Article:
Diabetic cardiomyopathy, one of the most common complications in patients with diabetes mellitus, is defined as ventricular dysfunction independent of hypertension and coronary artery disease [19,20,21,22,23,24,25]. At present, the morbidity of diabetic cardiomyopathy is gradually increasing with the growing number of individuals with diabetes . Although the mechanism of diabetic cardiomyopathy is poorly understood, hypertrophy, fibrosis, and the inflammation of cardiomyocytes are reported as the predominant major factors causing myocardial dysfunction . Moreover, diabetes increases hypertrophy, fibrosis, and inflammation of cardiomyocytes in diabetic animals and patients [6, 7, 26]. TLRs are the proximal signaling receptors in innate immune responses. Among the 10 identified human TLRs, at least two of them, TLR2 and TLR4, exist abundantly in the heart [27, 28]. However, the role of TLR4 in myocardial dysfunction has not been characterized. We also found that TLR4 plays a crucial role in cardiac apoptosis. The level of TLR4 mRNA was significantly elevated in myocardial tissue after 7 days of hyperglycemia. However, after TLR4 siRNA treatment, cell apoptosis in myocardial tissues was attenuated significantly, which was associated with caspase-3 inactivation . In this study, we provide more evidence that hyperglycemia is capable of triggering hypertrophy, fibrosis, and cardiomyocytic inflammation. Furthermore, we demonstrate that TLR4 expression in the myocardia of STZ-treated mice is significantly increased. The hypertrophy, fibrosis, inflammation of cardiomyocytes, and myocardial dysfunction can be attenuated by knockdown of the TLR4 gene.
Hypertrophy of cardiomyocytes is one of the features of diabetic cardiomyopathy. Fibroblasts, a type of cardiac cell, were present in significantly higher numbers in myocardial tissue of diabetic cardiomyopathy and could further induce the synthesis and metabolism of collagen. Type I and type III collagens are the main components of the extracellular matrix. Increased collagen in myocardial tissue can lead to a decrease of myocardial compliance and ventricular elasticity in diabetic mice. Visually, the disorders and changes of collagens I and III in the fibroblast hypertrophy of diabetic cardiomyopathy were the major factors that caused the accumulation of extracellular matrix and cardiac diastolic dysfunction. In our study, we showed that TLR4 siRNA reduced the myocardial fibrosis in diabetic mice.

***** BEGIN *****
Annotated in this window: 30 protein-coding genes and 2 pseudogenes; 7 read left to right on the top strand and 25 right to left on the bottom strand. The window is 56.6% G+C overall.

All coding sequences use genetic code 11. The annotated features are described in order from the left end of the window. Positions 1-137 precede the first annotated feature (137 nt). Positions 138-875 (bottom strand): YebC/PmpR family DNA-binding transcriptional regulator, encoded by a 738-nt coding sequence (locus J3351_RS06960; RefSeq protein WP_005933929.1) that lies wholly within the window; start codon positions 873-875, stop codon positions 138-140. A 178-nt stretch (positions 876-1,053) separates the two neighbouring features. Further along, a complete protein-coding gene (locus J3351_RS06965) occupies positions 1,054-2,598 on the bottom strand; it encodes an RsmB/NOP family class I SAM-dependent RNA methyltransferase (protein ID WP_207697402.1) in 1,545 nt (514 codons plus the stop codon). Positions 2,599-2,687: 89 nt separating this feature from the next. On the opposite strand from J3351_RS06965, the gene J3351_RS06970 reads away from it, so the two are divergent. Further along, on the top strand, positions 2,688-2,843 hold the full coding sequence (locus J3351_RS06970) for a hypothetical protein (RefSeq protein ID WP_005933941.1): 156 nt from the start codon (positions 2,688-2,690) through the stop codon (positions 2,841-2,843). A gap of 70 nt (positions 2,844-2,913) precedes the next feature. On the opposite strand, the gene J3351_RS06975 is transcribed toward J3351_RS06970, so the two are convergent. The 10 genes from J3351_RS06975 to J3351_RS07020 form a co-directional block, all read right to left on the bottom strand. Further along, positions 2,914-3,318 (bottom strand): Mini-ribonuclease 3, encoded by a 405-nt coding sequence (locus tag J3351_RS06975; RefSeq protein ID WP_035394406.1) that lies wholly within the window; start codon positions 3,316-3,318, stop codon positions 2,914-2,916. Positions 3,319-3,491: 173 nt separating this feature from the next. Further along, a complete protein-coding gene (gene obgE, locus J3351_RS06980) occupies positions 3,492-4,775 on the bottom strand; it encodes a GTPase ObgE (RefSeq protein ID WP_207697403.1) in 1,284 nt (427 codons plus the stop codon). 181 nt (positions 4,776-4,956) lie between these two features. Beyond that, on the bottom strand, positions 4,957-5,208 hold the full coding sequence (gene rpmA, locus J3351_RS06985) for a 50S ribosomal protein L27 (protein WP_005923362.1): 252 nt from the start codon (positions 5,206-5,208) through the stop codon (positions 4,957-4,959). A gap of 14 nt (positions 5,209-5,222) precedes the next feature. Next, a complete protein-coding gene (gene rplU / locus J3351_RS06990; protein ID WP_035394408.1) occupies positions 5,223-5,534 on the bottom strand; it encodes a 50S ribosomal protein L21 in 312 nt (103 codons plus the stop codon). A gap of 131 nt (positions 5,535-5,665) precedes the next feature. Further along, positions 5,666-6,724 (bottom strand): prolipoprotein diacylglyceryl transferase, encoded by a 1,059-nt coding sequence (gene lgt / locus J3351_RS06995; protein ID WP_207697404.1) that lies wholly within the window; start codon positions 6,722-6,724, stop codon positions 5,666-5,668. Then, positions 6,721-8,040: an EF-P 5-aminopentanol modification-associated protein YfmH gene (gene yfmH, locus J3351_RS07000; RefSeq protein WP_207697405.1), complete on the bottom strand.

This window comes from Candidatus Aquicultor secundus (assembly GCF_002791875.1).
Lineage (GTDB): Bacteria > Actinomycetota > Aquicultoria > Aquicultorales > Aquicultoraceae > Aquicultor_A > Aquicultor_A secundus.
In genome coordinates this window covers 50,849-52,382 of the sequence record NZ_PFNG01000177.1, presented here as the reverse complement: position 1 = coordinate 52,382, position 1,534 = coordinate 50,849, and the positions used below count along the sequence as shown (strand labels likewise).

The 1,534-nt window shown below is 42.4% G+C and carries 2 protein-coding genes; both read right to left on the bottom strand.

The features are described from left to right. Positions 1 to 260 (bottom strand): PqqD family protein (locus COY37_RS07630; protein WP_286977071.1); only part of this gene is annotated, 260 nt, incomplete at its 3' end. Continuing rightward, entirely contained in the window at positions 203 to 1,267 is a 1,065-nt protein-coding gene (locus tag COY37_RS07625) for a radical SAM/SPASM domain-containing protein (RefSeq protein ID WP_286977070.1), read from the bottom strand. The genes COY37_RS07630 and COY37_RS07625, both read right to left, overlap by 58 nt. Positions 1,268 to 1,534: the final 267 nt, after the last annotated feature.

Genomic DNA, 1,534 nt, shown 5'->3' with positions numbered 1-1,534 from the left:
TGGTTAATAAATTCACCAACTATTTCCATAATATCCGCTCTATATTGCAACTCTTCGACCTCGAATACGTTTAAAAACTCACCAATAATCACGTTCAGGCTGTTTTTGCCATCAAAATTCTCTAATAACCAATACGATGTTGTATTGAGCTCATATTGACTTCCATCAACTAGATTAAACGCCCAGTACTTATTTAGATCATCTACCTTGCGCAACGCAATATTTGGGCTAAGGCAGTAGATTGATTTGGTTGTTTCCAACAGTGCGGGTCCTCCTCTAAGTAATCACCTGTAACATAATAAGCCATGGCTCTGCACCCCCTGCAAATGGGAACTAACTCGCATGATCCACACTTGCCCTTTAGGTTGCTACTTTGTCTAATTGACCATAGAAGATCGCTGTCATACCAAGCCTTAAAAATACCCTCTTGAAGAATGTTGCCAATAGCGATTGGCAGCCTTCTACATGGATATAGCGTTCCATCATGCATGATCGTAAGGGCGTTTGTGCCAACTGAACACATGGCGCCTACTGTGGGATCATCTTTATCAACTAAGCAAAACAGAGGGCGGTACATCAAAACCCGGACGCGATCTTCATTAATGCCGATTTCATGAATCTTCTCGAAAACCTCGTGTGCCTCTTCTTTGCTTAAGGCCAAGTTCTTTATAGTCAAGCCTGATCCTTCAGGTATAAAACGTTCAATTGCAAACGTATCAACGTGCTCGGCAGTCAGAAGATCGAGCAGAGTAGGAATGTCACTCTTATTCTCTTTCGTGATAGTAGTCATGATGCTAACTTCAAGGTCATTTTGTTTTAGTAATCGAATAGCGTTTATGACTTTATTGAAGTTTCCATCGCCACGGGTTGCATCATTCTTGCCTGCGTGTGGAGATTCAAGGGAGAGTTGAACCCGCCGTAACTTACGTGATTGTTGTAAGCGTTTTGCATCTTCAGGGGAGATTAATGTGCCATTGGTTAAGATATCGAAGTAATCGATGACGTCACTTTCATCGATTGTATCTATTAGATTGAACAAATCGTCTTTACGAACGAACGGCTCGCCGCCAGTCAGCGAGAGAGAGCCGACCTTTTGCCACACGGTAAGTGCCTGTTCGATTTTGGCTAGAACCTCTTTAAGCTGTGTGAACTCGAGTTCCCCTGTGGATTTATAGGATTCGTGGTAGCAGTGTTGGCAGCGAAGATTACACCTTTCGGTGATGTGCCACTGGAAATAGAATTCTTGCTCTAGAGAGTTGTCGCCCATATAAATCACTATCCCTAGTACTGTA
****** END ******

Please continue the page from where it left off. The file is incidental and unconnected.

ANP is a hormone synthesized and secreted by the cardiac tissue. Structural and functional changes in the heart will cause disorders of ANP secretion. There is a significant relationship between ANP secretion and myocardial hypertrophy. Our study showed that silencing TLR4 prevented the development of cardiac hypertrophy in diabetic mice.
Studies have shown that inflammation has a major effect on diabetic cardiomyopathy. TNFα antagonism attenuates the development of diabetic cardiomyopathy associated with a reduction of intramyocardial inflammation and cardiac fibrosis. Cardiac cytokines, such as IL-1 and TGFβ, are involved in the development of cardiac fibrosis and heart failure. β-MHC is associated with chronic hyperglycemia-induced oxidative stress. New methods are being developed to prevent diabetic cardiomyopathy by blocking inflammation associated with these factors. There is a close relationship between TLR4 expression and inflammation. Our study revealed that silencing TLR4 prevented the development of inflammation in diabetic mice.